Best time to Travel to New Zealand
New Zealand is in the Southern Hemisphere; therefore, all seasons are the opposite of those in North America, Europe, and other Northern Hemisphere locations.
There really isn't a bad time to travel to New Zealand. Keep in mind, though, that most Kiwi families take their main annual holidays between mid-December and the end of January, which puts enormous pressure on accommodations in major summer beach destinations. During the Easter break and school holidays in April, June to July, and September to October, it also pays to reserve well in advance.
Remember, too, that accommodations at ski destinations like Ohakune, National Park, Methven near Mount Hutt, Wanaka, and Queenstown fill up quickly - reserve early and be prepared to pay higher winter rates. In most other areas, though, you'll be paying lower rates during the winter months (Apr-Aug). In some summer-peak areas, the winter also means that tour, lodge, and adventure operators may take advantage of lower tourist numbers and take their own holiday breaks, closing their businesses for 1- to 3-month periods.
Dialing the Weather - In New Zealand, call Metservice at tel. 0900/999 followed by your New Zealand area code to hear the current and expected weather conditions for the region you are in. Calls cost NZ$1.30 per minute including GST. You can also visit the Metservice website, for further details, or check their blog, for the latest updates. Check the website for details about receiving weather updates via SMS texting at a time to suit you. Daily updates cost NZ50¢; on-demand updates cost NZ99¢. For further information, call Metservice toll-free at tel. 0800/932-843.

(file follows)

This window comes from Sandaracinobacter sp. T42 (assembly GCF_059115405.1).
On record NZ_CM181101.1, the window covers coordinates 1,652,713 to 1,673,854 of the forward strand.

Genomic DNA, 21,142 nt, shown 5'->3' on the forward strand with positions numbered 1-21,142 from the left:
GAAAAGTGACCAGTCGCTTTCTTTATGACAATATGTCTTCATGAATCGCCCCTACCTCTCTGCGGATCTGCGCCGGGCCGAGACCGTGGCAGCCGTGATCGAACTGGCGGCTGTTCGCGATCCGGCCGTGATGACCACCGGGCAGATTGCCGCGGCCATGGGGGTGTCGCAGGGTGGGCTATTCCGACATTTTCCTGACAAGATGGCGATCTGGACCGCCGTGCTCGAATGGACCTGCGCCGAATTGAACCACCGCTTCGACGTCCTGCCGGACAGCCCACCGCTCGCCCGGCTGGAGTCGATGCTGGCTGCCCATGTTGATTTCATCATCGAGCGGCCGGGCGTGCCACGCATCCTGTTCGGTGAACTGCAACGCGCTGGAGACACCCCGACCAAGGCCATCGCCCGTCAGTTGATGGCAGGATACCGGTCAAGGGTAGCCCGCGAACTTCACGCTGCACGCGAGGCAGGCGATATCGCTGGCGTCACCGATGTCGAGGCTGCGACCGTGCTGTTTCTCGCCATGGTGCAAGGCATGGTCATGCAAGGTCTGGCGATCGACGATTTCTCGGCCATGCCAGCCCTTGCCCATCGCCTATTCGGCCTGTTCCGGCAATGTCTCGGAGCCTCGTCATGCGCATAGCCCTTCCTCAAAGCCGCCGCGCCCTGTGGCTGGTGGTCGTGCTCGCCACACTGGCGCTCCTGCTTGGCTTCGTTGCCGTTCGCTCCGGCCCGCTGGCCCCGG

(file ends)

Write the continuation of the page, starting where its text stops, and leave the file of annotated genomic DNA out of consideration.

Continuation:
New Zealand's climate, especially by Northern Hemisphere standards, is pretty mellow for much of the year. You'll find a far greater seasonal difference in the South Island than in the subtropical North, and don't believe anyone who says it never gets cold here or that there are no extremes. In Central Otago, winter temperatures are often 14°F (-10°C) and sometimes as low as -4°F (-20°C), with summers up to 100°F to 104°F (38°C-40°C). By comparison, the northern part of the North Island is subtropical. That means lots of winter/spring rain, and often daily light showers.
The west coast of the South Island can get up to 100 inches or more of rain a year on its side of the Southern Alps, while just over the mountains to the east, rainfall is a moderate 20 to 30 inches annually. Rain is also heavier on the west coast of the North Island, averaging 40 to 70 inches annually. Milford Sound, though, beats the lot; it's the wettest place in the country, with a phenomenal 365 inches of rain a year.
Spring (Sept, Oct, Nov) - This is a beautiful time to visit - the countryside is flush with new green grass, baby lambs, and blooming trees. Christchurch in the spring means blossoms, bluebells, and daffodils in abundance; Dunedin is a splurge of rhododendron color. The weather can still be very changeable right up to mid-October, so come prepared with light rain gear. In the South Island, it's still perfectly normal to get late snowfalls in September.
Summer (Dec, Jan, Feb) - This is peak tourist season, so you'll pay top dollar for accommodations and airfares. Book early to avoid disappointment - this also applies to the major walking tracks, such as Milford, for which you should make bookings 6 months ahead. The country's beaches come alive, and boaties flock to the water. Fresh fruit is falling off the trees. (You must try Central Otago cherries and apricots; the apple district is Hawke's Bay.) Everyone should see Central Otago when the lupines are flowering, with brilliant colors etched against blue skies and golden tussock.